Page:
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Every classes in python inherits from the class 'object'. I am wondering about the internal mechanism of the 'object' class implementation. Why cannot the 'object' class be assigned any user-attributes? I am convinced that it is related to memory-management but what if user thinks of implementing the memory-management himself, why can't he override 'object' class in python? This is based on my personal interest and want to know about which might not have any programmatic application but would be nice to know the internal feature of the language itself.

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Actually, under Python 2.x, only new-style classes inherit from object. (Well, and in Python 3.x, but there all classes are new-style, so it's pointless to mention it). –  Lattyware Apr 11 '12 at 20:23
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That's not a great reason for a downvote -- but a great place for an answer to educate the asker... seems like a well thought out and valid question to me. +1 –  ImGreg Apr 11 '12 at 20:27
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Jack, can you clarify whether you're talking about adding attributes to the object class or to instances of that class? –  ʇsәɹoɈ Apr 11 '12 at 20:54
    
I am talking about adding attributes to the instances of object class. –  Jack_of_All_Trades Apr 12 '12 at 0:56
    
Thanks to all of you guys for the wonderful answers really educating me. I really appreciate the answers and comment from all of you. This is really fruitful to me. –  Jack_of_All_Trades Apr 12 '12 at 12:44

3 Answers 3

up vote 1 down vote accepted

If I had to derive the reasoning from first principles, I might think about it in terms of the __slots__ mechanism. Some kinds of classes only need a tiny number of attributes, and the set of attributes is always fixed for every instance, and so the flexibility of a "dict" like user attributes capability would be wasteful of cpu (looking up dynamically named attributes) and space (the overhead of an empty dict, small but non-zero), which can really add up to a lot of overhead if there are a large number of instances.

of course this is exactly the problem the __slots__ mechanism solves. space is allocated on the object for the attributes defined in slots. if there's a __dict__ attribute, non-slot attributes can be found there, and if there's no __dict__ attribute, you get neither the dynamic attributes nor the cost of the unneeded dict object (which is an additional heap object other than the instance itself).

As for why object itself does not have a slot for __dict__, well, even if a subclass indicated that they didn't need the __dict__ slot, if they inherit from a class that does, then the instance must still have a __dict__; if object had a __dict__ then absolutely every class would also pay the price of having a __dict__, even if they didn't need it.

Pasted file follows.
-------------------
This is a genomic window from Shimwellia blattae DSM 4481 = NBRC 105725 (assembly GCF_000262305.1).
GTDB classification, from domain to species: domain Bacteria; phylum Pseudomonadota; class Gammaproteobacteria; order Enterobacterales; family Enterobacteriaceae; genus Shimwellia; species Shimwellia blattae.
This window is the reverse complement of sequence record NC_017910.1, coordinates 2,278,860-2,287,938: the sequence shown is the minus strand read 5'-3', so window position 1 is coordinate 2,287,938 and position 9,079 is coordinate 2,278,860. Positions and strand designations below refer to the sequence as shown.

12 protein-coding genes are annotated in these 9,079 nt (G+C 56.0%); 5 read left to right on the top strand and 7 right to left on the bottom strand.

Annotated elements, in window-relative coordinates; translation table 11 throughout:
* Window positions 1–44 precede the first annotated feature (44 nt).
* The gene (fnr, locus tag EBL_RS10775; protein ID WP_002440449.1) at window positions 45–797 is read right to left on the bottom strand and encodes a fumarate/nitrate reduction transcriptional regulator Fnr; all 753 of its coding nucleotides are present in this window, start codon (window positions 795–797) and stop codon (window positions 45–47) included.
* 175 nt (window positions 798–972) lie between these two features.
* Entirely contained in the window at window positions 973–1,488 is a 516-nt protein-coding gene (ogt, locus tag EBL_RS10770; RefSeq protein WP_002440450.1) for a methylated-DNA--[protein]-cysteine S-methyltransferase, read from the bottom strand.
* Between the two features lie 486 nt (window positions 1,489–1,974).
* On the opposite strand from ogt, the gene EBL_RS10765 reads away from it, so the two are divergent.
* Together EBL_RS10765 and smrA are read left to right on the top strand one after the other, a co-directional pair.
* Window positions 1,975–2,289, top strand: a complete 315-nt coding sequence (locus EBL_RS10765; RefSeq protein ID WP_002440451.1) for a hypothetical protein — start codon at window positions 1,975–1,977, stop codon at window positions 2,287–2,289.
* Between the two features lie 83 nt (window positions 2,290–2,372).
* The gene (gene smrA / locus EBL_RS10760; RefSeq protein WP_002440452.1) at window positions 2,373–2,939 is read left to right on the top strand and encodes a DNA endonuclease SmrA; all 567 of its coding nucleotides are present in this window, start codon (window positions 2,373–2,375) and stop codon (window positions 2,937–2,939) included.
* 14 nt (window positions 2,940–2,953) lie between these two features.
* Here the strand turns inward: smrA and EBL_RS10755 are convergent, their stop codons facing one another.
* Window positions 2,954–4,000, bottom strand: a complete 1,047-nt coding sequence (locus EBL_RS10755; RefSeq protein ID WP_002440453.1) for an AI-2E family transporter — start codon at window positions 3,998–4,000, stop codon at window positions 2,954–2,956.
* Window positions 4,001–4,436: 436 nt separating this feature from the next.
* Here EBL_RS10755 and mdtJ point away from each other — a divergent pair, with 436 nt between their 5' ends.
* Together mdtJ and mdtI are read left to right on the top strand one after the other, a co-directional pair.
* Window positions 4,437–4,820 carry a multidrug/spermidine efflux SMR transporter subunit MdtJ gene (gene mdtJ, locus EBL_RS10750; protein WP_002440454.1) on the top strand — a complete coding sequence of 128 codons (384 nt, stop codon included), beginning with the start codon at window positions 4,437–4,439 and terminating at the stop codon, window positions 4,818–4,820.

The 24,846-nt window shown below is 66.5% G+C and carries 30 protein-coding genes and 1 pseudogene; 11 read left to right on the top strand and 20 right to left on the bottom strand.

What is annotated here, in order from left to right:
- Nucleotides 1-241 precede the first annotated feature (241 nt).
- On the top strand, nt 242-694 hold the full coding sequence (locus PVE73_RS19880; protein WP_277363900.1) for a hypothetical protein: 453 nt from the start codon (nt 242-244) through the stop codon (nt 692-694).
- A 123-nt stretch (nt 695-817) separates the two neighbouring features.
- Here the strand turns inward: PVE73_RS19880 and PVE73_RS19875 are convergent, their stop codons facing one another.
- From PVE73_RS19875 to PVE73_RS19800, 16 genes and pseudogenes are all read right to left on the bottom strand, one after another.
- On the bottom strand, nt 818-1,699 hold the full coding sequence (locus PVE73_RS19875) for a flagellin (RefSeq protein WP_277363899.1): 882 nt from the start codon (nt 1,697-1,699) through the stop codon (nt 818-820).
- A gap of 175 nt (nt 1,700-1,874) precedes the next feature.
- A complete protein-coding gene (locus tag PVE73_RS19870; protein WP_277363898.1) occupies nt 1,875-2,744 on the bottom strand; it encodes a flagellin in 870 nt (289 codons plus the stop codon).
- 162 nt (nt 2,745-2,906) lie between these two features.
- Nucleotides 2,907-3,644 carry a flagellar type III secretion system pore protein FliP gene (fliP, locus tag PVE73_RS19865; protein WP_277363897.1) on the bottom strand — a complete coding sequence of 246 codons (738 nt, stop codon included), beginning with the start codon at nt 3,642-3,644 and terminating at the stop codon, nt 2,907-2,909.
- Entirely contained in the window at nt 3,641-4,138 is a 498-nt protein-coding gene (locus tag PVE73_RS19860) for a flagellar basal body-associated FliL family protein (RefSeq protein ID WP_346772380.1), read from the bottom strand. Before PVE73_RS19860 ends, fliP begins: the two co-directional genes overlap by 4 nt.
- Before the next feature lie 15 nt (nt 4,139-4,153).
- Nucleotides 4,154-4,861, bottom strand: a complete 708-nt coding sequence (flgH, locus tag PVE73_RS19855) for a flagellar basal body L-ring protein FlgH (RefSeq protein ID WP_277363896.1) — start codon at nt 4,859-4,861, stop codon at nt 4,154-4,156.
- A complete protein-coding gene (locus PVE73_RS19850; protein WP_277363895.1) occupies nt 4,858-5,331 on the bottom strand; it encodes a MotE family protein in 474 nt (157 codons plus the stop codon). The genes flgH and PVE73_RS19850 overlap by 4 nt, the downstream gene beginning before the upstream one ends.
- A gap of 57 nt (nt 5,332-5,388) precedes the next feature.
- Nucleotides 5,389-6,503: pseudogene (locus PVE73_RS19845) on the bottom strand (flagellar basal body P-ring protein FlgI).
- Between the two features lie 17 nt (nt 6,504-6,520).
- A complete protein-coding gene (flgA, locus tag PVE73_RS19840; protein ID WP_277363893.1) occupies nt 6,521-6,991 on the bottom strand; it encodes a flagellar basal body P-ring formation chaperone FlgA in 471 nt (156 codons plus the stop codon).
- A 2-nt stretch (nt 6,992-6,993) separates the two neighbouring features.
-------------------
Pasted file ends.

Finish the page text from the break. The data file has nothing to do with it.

Instead; subclasses get __dict__ (and __weakref__, for analogous reasons) unless they themselves define a __slots__ class attribute.

And why would you need a plain-ol instance of object at all? Do you just need a bag of attributes? well then use a dict. If you actually need an object of some kind with behaviors and attributes, then you are making a subclass anyways.

About the only reason I can ever imagine using object() instead of a subclass of object, is when the only feature of the instance that is of interest is its identity. This would come up when a function takes arguments, and for which None or some other obvious sentinel value should be understood as distinct from the default:

BAR_DEFAULT = object()
def foo(bar=BAR_DEFAULT):
    if bar is BAR_DEFAULT:
        #...

In which case you neither need nor particularly want attributes on the instance of object,

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Types defined in C can never have user-assigned attributes. If you want to replace object globally then you'll need to iterate over every single class in existence, then replace __builtin__.object to catch all future class creation. And even that isn't reliable since the old object could be bound somewhere else.

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This has been discussed on StackOverflow, but I'm having trouble finding the discussion to link it.

The reason I wondered is because I wanted to simplify this example:

class Box(object):
    pass

box = Box()
box.a = "some value"
box.b = 42

Here I'm using box as a sort of dictionary, one where the keys can only be identifiers. I do this because it's more convenient to write box.a than box["a"].

I wanted to do this:

box = object()
box.a = "some value"  # doesn't work

The reason is that object is the root of all objects in Python. Any attributes that object has must be in any derived type. If you want to make a large list containing a large number of objects, you want them to be as small as possible so you don't run out of memory. So object itself is minimal.

EDIT: I found the link I was trying to remember:

struct objects in python

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